Essay on the harmful effects of modern running shoes.

Here is a very interesting article written by Dr. Joseph Froncioni (an orthopaedic surgeon) that is well worth a read:

http://www.quickswood.com/my_weblog/2006/08/athletic_footwe.html


Some questions/thoughts that immediately spring to mind after reading it are:

1) Is there a trade-off we have to take into consideration when running on unnatural man made hard surfaces no mater how correct good your running technique is? (ie: some forefoot cushioning in shoes)?

2) Can we place any faith in orthopaedic surgeons who prescribe orthodontics for runners? If the theory of this essay is correct, it would imply that even the specialist might have an incorrect understanding on how the feet respond and deal with impact stress when applied to a sport such as running and also corrective prescription.

3) The implications that modern day running shoes are no good for you, weather in the short or long term, by simply not being at all effective in doing anything to either "re-educate" or strengthen any foot muscle weakness/imbalance, making our already Lazy feet muscles even lazier, impairing the bodies natural feet to brain sensory feedback system (given to us by natural evolution over many thousands of years) is quite profound, especially to a runner. So bearing this in mind, where does the average Joe now turn to for the best advice?

I appreciate that the main things to sort out to reduce any risk of repetitive impact related injuries is to start off with learning how to run with the correct technique first and foremost, but it begs the question of how far does a modern day running shoe inhibit this process and why is this not front page news on all running sites/organizations etc across the globe? Because to me implications of this sort of talk is as shocking as hearing that the earth is might actually be round instead of flat... ok, maybe not quite that shocking :D

Last point; be gentle with me...

Anyone have any thoughts on this?




Comments

  • Certainly makes you think, doesn't it. May well try the barefoot thing and see if it does any good.
  • interesting reading...and advocates of pose or chi running styles already argue for running in lightweights and landing mid/forefoot. Also interesting is that such a potentially significant article has had so few posts/comments. I'd expected a bit of discussion at least...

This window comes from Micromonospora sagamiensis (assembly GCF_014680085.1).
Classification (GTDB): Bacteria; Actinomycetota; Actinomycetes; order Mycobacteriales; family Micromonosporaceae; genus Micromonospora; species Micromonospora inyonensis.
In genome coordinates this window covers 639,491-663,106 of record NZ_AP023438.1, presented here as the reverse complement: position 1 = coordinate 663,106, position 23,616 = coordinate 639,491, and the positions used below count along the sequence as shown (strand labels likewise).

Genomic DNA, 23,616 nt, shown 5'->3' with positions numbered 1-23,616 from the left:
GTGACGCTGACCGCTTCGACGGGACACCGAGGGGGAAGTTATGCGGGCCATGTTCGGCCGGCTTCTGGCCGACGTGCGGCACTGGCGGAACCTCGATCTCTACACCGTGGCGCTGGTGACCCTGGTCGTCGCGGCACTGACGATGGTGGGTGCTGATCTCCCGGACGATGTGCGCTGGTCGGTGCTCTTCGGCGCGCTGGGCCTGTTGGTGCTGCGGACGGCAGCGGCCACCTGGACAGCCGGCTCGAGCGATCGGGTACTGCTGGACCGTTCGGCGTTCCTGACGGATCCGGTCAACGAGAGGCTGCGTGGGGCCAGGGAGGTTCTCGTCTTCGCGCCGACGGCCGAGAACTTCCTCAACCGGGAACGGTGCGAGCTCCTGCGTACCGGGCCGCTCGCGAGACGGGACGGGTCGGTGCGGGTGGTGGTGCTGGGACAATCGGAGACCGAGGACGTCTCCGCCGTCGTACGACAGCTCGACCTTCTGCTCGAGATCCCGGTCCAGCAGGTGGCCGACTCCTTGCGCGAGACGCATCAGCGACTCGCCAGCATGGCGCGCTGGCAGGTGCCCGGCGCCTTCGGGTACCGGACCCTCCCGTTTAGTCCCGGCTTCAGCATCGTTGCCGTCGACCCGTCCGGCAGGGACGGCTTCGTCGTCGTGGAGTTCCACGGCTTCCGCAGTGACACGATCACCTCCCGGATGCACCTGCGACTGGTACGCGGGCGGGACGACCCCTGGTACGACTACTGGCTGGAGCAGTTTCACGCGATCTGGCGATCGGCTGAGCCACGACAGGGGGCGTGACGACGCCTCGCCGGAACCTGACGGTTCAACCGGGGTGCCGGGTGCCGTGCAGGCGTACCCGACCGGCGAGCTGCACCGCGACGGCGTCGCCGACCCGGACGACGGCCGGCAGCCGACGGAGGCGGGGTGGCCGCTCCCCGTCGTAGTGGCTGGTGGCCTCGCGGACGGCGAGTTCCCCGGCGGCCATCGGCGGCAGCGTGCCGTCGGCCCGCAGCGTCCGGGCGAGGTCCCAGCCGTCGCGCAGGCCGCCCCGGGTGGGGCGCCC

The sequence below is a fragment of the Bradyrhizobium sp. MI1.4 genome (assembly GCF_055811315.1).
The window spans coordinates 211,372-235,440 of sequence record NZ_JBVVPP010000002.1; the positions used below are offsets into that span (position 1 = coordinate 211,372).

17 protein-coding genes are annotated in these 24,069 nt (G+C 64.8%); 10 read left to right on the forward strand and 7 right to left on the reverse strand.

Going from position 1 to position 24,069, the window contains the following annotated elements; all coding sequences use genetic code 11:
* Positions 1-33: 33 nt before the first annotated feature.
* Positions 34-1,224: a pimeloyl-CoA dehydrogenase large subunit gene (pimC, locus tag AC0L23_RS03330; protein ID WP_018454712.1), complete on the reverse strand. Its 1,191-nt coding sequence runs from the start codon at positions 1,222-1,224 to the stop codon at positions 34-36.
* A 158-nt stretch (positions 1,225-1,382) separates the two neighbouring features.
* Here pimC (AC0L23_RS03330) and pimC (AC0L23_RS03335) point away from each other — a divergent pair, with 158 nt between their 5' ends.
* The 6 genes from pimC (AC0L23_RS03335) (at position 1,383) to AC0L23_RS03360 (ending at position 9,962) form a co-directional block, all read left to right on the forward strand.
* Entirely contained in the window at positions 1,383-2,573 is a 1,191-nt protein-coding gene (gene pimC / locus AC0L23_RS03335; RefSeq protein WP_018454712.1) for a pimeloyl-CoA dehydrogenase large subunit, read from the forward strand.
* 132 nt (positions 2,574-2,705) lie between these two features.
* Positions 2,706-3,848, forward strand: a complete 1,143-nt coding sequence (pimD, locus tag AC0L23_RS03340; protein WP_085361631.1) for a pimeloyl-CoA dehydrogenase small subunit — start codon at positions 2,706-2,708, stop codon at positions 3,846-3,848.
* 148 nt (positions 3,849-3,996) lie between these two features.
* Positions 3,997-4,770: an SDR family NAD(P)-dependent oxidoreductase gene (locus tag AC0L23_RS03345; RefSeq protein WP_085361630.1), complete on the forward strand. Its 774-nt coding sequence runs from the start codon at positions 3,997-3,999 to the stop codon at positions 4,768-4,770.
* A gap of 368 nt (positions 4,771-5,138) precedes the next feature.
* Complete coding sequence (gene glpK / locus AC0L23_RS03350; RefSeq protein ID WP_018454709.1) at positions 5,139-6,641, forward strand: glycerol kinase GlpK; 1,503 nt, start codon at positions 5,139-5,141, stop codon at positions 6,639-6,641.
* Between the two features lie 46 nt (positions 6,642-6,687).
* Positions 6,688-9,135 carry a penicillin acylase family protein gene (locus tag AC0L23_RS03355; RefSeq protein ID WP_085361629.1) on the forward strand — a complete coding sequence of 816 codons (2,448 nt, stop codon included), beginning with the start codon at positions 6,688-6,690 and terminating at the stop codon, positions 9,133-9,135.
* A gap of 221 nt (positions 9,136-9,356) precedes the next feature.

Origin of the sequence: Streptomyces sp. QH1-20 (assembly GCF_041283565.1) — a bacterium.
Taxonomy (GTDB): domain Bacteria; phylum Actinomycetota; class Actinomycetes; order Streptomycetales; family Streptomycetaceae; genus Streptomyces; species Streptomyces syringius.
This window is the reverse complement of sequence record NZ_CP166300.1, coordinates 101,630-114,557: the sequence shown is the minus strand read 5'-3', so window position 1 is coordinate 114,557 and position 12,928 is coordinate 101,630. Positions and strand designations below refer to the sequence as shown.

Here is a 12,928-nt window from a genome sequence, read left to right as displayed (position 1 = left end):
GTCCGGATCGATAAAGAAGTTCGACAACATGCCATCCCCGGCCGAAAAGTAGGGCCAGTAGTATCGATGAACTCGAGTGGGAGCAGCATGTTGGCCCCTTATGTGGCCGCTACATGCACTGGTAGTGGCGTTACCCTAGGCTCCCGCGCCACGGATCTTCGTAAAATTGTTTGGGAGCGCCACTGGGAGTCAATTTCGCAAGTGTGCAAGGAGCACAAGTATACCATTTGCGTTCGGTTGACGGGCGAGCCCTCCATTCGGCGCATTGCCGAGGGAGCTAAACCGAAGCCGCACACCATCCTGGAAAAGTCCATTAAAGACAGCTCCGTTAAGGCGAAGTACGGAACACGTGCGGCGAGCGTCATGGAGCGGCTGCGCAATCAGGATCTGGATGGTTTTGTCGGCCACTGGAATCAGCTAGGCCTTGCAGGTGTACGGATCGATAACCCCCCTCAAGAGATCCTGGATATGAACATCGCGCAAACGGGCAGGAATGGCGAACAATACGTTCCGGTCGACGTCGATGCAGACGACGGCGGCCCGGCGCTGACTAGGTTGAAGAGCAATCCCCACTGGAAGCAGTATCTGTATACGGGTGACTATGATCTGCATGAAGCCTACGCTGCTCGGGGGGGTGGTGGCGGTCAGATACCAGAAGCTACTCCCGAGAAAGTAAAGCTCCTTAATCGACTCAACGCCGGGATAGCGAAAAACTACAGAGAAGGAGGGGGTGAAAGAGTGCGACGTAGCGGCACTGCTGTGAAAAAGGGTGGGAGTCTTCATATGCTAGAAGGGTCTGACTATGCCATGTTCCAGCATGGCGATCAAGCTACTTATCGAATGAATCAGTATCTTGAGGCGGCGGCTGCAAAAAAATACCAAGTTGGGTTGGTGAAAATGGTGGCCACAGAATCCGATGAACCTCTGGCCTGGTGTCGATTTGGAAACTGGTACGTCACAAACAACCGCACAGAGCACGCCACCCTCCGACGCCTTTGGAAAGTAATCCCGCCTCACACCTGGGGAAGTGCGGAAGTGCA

• I think the Chi and forefoot runners will agree with this

    I think theres a lot to it
  • but the article (unless I read it wrong)
    doesnt advocate forefoot running just less cushioned shoes and allowing the lower leg to strengthen and adapt
    I overpronate badly in "normal" shoes suffering piriformis injuries and wear custom orthoses,now no old injury however my calfs have tightened and I wonder if I have swapped one set of problems for another
  • "orthodontics for runners"

    how will sorting their teeth help??


    :-)




    (sorry)

  • the reasons there havenot been many posts are
    a) it's a saturday night
    b) it's nothing new

    the running shoe debate has been going on for ages, amongst sporting academics and sports men and women
    there are a few long running threads on here about forefoot running, pose running and barefoot running


    although i know that there is a load of money to be made in the manufacture of sports shoes and therefore it is in the manufacturers interest to feed us information which makes us think that we must wear shoes and of a particualr type

    i can't imagine that the entire running comminity is in on it
    if people found they were getting injured more, or running worse, they would stop wearing them
    i have been told by an academic that the level of sports injuries has remained unchanged since the advent of more "techincal" sports shoes.

    This may be because people trust their shoes to do the "work" and so take more risks whilst wearing them
  • going barefoot is not an option to most of us
    i agree with him that if we all went barefoot and walked on grass and dirt rather than synthetic surfaces - we would all have fantastic feet
    but we don't

    and a few runs across grassin a park is not going to make the difference it would need to completely change how our feet work IMO - not based on research - because in the west we have beeen wearing shoes since we were a year old
  • I'm going to not read the article and say this: I gauge how good a running shoe is for me by one thing - injury. That's what makes it either right or wrong.

    I'm sure in the short term using running trainers instead of going barefoot is the safer option. Of course there are benefits to the latter (barefoot), in time, but either way doesn't a company like Nike win the war on 'for or against trainers'? Think about it - they do encourage barefoot running - however it is by using a trainer.

    Now, I wont be ignorant - I'll read the article at least, but my opinion is still going to roughly be the same I'm sure.
  • Lurker-True on the timing..maybe it should be re-posted/boinged on Monday when we're all avoiding work :-). It may be as you say nothing new it is still something for newer runners may wish to read, be aware of and discuss. Finally I don't see a conspiracy of runners all being in on it but more a case of unable to see the woods for the trees..injury is an accepted part of running.

    GB-the bit inthe paper that dscribes how the bare foot works also descibes how the shod foot is encouraged to land on the heel...
  • In my teens I used to spend most of the summer barefoot. I could run across just about any surface, because the soles and heels were so hard.
    These days I wear shoes too much of the time, Brighton beach is more than I could cope with.
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